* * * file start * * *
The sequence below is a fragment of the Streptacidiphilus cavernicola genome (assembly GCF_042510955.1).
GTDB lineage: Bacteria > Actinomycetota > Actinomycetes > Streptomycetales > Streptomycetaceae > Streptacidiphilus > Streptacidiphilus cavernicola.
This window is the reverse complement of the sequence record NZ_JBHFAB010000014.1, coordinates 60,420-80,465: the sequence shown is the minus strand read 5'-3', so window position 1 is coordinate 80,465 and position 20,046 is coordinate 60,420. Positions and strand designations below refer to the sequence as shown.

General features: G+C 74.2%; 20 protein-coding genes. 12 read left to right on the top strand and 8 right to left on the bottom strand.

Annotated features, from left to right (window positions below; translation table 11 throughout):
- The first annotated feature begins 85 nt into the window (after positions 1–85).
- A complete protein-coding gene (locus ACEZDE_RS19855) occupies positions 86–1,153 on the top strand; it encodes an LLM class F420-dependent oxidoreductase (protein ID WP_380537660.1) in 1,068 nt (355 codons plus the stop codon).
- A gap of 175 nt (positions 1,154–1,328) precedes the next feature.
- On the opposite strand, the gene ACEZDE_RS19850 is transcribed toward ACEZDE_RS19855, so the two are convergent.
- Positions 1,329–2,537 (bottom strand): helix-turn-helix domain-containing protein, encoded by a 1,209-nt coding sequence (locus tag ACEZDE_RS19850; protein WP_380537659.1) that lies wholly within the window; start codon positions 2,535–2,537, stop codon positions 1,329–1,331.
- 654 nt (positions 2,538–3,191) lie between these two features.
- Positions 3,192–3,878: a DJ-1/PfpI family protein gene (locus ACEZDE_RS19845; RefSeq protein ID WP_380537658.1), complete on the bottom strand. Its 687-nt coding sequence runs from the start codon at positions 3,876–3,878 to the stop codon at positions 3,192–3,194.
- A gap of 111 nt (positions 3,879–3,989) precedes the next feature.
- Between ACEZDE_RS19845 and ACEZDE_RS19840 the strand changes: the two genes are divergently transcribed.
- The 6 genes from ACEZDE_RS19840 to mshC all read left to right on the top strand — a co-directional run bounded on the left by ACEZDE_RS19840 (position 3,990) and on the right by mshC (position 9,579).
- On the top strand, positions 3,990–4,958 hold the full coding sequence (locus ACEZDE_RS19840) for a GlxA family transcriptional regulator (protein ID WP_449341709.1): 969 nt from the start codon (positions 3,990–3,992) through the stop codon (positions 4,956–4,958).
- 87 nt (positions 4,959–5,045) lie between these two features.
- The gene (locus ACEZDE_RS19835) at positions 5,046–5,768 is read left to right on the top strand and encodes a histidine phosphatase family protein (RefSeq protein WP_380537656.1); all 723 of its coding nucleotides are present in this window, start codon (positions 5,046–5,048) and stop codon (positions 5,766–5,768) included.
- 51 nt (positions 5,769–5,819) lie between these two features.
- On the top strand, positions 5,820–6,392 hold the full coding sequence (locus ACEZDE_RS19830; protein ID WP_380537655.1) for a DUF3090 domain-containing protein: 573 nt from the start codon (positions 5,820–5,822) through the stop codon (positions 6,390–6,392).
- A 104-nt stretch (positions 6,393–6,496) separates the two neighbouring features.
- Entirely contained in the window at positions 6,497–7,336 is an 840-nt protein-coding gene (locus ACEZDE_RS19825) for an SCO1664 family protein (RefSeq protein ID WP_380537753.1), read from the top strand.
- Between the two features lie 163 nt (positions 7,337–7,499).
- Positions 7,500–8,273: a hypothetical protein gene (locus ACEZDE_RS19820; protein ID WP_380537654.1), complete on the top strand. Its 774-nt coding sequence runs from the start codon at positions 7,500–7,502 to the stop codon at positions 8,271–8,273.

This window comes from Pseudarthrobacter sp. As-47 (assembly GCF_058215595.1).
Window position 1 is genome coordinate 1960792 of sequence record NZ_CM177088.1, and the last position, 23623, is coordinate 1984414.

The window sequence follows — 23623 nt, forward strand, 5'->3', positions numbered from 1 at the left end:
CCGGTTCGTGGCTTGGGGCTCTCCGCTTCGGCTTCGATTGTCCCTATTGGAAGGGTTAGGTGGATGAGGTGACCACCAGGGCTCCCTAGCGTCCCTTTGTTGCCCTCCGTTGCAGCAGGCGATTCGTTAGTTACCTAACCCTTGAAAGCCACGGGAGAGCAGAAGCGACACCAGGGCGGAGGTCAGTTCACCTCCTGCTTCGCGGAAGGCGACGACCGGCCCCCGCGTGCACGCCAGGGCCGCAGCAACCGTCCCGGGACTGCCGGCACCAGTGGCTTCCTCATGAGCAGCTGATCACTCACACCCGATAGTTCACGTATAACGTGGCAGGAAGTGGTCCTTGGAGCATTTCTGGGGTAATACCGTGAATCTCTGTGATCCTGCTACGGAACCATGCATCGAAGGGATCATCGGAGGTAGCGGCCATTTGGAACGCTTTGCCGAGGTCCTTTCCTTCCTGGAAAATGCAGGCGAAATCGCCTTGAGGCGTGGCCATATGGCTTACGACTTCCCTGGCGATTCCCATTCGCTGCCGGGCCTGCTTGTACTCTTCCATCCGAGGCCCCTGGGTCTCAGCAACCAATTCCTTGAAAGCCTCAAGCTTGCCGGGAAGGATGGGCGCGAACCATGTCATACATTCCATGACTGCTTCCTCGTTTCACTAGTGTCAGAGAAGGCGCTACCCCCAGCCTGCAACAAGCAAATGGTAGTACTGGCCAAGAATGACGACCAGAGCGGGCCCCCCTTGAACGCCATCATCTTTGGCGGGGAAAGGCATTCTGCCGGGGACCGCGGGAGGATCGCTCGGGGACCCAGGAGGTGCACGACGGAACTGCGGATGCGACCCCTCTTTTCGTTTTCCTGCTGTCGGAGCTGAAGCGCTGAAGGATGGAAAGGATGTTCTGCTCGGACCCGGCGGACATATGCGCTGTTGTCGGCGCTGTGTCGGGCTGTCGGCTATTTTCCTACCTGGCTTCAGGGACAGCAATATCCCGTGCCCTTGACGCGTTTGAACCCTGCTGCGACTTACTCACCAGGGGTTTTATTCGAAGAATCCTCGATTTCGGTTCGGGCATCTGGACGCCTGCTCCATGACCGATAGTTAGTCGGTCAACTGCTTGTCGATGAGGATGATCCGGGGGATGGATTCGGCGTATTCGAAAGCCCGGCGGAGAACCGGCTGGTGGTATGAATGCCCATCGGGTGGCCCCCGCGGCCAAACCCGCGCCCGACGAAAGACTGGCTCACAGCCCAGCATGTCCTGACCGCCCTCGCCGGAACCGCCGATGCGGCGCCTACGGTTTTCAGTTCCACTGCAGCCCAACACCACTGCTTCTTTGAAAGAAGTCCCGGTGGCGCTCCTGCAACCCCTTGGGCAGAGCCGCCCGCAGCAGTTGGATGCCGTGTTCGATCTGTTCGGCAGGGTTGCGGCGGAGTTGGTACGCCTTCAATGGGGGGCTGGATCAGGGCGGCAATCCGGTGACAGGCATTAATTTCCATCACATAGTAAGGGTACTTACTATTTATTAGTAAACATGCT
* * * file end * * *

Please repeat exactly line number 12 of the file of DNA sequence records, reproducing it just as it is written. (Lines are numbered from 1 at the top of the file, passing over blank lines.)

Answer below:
- Positions 3,192–3,878: a DJ-1/PfpI family protein gene (locus ACEZDE_RS19845; RefSeq protein ID WP_380537658.1), complete on the bottom strand. Its 687-nt coding sequence runs from the start codon at positions 3,876–3,878 to the stop codon at positions 3,192–3,194.